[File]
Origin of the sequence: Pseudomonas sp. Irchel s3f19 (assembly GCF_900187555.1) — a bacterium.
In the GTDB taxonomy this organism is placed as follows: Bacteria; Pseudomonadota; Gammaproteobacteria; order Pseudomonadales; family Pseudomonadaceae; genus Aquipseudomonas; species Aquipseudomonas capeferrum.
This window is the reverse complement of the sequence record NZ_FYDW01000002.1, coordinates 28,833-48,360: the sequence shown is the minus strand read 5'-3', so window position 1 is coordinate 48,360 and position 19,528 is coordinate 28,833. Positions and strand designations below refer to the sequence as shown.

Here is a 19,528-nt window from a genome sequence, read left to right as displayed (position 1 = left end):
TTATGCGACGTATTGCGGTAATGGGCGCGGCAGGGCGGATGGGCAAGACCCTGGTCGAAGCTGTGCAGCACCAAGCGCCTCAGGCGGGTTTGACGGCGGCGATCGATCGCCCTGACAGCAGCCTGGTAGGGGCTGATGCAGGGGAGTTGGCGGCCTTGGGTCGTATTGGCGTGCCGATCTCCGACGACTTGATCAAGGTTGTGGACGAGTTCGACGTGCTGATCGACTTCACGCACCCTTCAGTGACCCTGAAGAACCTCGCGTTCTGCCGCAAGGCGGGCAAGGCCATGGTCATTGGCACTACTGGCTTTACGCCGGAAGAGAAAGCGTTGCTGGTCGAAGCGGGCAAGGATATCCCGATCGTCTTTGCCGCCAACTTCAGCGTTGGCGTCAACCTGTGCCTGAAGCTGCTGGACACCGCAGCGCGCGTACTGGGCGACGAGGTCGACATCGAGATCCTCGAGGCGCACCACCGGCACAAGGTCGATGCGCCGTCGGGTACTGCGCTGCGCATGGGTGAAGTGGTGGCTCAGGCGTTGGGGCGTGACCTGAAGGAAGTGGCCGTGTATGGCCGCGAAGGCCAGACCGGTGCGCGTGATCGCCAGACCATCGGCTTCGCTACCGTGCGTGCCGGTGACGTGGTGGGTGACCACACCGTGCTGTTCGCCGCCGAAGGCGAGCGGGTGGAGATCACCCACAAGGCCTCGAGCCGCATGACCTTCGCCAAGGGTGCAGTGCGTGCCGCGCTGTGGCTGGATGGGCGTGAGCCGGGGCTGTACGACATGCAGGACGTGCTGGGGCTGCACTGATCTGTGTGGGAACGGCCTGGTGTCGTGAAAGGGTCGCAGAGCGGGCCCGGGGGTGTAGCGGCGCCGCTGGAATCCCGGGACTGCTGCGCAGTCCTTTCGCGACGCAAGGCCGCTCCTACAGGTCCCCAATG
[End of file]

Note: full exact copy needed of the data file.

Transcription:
Origin of the sequence: Pseudomonas sp. Irchel s3f19 (assembly GCF_900187555.1) — a bacterium.
In the GTDB taxonomy this organism is placed as follows: Bacteria; Pseudomonadota; Gammaproteobacteria; order Pseudomonadales; family Pseudomonadaceae; genus Aquipseudomonas; species Aquipseudomonas capeferrum.
This window is the reverse complement of the sequence record NZ_FYDW01000002.1, coordinates 28,833-48,360: the sequence shown is the minus strand read 5'-3', so window position 1 is coordinate 48,360 and position 19,528 is coordinate 28,833. Positions and strand designations below refer to the sequence as shown.

Here is a 19,528-nt window from a genome sequence, read left to right as displayed (position 1 = left end):
TTATGCGACGTATTGCGGTAATGGGCGCGGCAGGGCGGATGGGCAAGACCCTGGTCGAAGCTGTGCAGCACCAAGCGCCTCAGGCGGGTTTGACGGCGGCGATCGATCGCCCTGACAGCAGCCTGGTAGGGGCTGATGCAGGGGAGTTGGCGGCCTTGGGTCGTATTGGCGTGCCGATCTCCGACGACTTGATCAAGGTTGTGGACGAGTTCGACGTGCTGATCGACTTCACGCACCCTTCAGTGACCCTGAAGAACCTCGCGTTCTGCCGCAAGGCGGGCAAGGCCATGGTCATTGGCACTACTGGCTTTACGCCGGAAGAGAAAGCGTTGCTGGTCGAAGCGGGCAAGGATATCCCGATCGTCTTTGCCGCCAACTTCAGCGTTGGCGTCAACCTGTGCCTGAAGCTGCTGGACACCGCAGCGCGCGTACTGGGCGACGAGGTCGACATCGAGATCCTCGAGGCGCACCACCGGCACAAGGTCGATGCGCCGTCGGGTACTGCGCTGCGCATGGGTGAAGTGGTGGCTCAGGCGTTGGGGCGTGACCTGAAGGAAGTGGCCGTGTATGGCCGCGAAGGCCAGACCGGTGCGCGTGATCGCCAGACCATCGGCTTCGCTACCGTGCGTGCCGGTGACGTGGTGGGTGACCACACCGTGCTGTTCGCCGCCGAAGGCGAGCGGGTGGAGATCACCCACAAGGCCTCGAGCCGCATGACCTTCGCCAAGGGTGCAGTGCGTGCCGCGCTGTGGCTGGATGGGCGTGAGCCGGGGCTGTACGACATGCAGGACGTGCTGGGGCTGCACTGATCTGTGTGGGAACGGCCTGGTGTCGTGAAAGGGTCGCAGAGCGGGCCCGGGGGTGTAGCGGCGCCGCTGGAATCCCGGGACTGCTGCGCAGTCCTTTCGCGACGCAAGGCCGCTCCTACAGGTCCCCAATG